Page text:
MIT Ends Research Partnership with Russia Amid Ukraine Invasion

The partnership between MIT and the Russian government led to the creation of the Skolkovo Institute of Science and Technology in Moscow.

MIT Ends Research Partnership with Russia Amid Ukraine Invasion

(Photo: sharafmaksumov, Adobe Stock)

CAMBRIDGE, Mass. — The Massachusetts Institute of Technology (MIT) announced it is ending its technology research partnership with the Russian government after President Vladamir Putin launched a military invasion into neighboring Ukraine.bos

The partnership started in 2010 with an agreement between the Massachusetts college and the Russian Skolkovo Foundation to launch the Skolkovo Institute of Science and Technology, or “Skoltech,” reports GBH.

The institute is the heart of the Skolkovo Innovation Center, a $3 billion project to create a science and technology hub akin to California’s Silicon Valley or Massachusetts’ Kendall Square.

“In light of the unacceptable military actions against Ukraine by the Russian government, MIT President L. Rafael Reif, in consultation with senior leadership, determined that MIT’s relationship with the Skolkovo Institute of Science and Technology (Skoltech) must end,” MIT wrote in a statement issued Friday night. “This step is a rejection of the actions of the Russian government in Ukraine. We take it with deep regret because of our great respect for the Russian people and our profound appreciation for the contributions of the many extraordinary Russian colleagues we have worked with.”

After the invasion, the United States imposed economic sanctions on Russia, which included a ban on technology exports from the U.S.

The university said it is working with MIT researchers leading Skoltech projects to ensure students can complete their research and academic work. Approximately 21 faculty members and 38 students and postdoctoral researchers at MIT are impacted by the change, though none are currently at the school in Moscow, according to The Boston Globe.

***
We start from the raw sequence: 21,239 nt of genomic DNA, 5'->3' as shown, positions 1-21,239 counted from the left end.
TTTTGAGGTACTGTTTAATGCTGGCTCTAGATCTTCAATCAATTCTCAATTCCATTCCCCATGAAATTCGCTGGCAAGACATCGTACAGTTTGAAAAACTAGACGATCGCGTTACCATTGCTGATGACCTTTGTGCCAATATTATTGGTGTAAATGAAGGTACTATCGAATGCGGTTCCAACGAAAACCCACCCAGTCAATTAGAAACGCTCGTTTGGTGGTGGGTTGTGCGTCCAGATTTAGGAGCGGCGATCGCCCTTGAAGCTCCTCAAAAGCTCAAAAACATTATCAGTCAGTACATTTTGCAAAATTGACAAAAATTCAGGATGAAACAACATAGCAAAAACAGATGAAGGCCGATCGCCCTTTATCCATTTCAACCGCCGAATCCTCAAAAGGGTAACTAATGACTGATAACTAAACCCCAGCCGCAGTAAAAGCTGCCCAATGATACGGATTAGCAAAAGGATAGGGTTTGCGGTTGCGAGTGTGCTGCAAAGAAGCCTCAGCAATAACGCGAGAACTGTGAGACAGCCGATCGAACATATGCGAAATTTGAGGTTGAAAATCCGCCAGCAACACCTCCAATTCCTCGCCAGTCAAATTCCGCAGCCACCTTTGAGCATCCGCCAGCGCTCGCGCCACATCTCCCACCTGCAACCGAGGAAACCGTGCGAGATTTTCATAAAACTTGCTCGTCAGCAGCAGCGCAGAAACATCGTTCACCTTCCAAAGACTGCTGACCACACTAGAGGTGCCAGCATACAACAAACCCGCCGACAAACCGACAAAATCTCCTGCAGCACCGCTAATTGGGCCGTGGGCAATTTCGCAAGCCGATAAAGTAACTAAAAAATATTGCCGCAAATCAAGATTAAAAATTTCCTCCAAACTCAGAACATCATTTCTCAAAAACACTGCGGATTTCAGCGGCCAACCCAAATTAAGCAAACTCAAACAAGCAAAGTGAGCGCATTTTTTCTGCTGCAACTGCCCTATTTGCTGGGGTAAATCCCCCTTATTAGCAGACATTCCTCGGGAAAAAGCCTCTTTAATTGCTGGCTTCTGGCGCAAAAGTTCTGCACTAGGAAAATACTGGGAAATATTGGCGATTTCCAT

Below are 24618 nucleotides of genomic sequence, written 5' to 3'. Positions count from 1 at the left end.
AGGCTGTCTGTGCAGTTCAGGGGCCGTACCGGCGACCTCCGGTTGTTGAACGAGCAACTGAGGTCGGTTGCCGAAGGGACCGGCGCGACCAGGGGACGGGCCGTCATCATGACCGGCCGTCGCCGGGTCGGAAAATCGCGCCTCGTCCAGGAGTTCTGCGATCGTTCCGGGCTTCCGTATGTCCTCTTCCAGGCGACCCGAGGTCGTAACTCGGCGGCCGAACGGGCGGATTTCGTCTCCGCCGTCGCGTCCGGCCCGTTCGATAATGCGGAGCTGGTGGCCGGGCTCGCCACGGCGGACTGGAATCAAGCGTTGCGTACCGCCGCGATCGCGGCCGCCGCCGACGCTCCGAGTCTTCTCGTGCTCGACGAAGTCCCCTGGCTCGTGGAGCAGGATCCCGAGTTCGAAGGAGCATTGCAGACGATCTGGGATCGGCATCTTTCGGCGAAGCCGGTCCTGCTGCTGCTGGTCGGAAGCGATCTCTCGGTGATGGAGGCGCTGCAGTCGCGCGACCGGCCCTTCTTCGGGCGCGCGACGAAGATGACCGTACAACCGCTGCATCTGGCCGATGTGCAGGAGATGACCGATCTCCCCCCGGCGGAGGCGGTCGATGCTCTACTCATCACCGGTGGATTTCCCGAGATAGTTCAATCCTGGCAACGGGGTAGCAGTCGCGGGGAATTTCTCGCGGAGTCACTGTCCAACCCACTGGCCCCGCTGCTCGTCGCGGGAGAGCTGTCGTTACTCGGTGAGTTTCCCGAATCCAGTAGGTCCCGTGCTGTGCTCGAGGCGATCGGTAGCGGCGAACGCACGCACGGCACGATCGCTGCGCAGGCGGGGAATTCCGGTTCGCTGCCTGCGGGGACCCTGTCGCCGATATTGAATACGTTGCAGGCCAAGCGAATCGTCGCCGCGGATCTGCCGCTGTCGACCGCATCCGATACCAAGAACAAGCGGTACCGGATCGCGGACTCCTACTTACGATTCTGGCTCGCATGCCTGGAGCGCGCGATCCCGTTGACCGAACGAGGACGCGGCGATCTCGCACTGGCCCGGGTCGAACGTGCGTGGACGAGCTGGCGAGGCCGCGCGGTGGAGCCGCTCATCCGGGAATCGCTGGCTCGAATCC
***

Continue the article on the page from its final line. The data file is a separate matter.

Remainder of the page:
In 2018, the relationship between MIT and Skoltech was thought to have ended when Russian billionaire and Skolkovo leader Victor Vekselberg was removed from MIT’s board of trustees. Vekselberg is one of a few billionaires allied with Putin who have been hit with sanctions by the U.S. and the European Union in recent years. However, the following year, MIT signed a five-year extension.

The extension came three months after the federal government announced it was investigating MIT’s compliance with reporting requirements for the Russian money it had received for the project. The partnership has long raised concerns of espionage and technology theft among foreign policy experts and the FBI. Critics of the partnership say U.S. universities should not be helping Putin create an advanced technology institute.

The school has fought off criticism of the partnership, saying it is an opportunity for both countries to leverage the other’s intellectual power.

“MIT has an international policy. We won’t build MIT campuses around the world, but we will help other universities develop along the lines of MIT,” MIT rocket scientist and one of Skoltech’s creators, Edward Crawley, said in a 2020 interview with GBH. “This is a manifestation of the foreign policy of MIT— to create like-minded institutions around the world.”

This isn’t the first time MIT’s connections have been questioned. The school’s relationship with Jeffrey Epstein, a convicted sex offender who died in jail while awaiting trial on new charges, forced the school to audit its processes for vetting donors. It also led to the resignation of a high-level staff member.

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About the Author


Amy is Campus Safety’s Executive Editor. Prior to joining the editorial team in 2017, she worked in both events and digital marketing.

Amy has many close relatives and friends who are teachers, motivating her to learn and share as much as she can about campus security. She has a minor in education and has worked with children in several capacities, further deepening her passion for keeping students safe.

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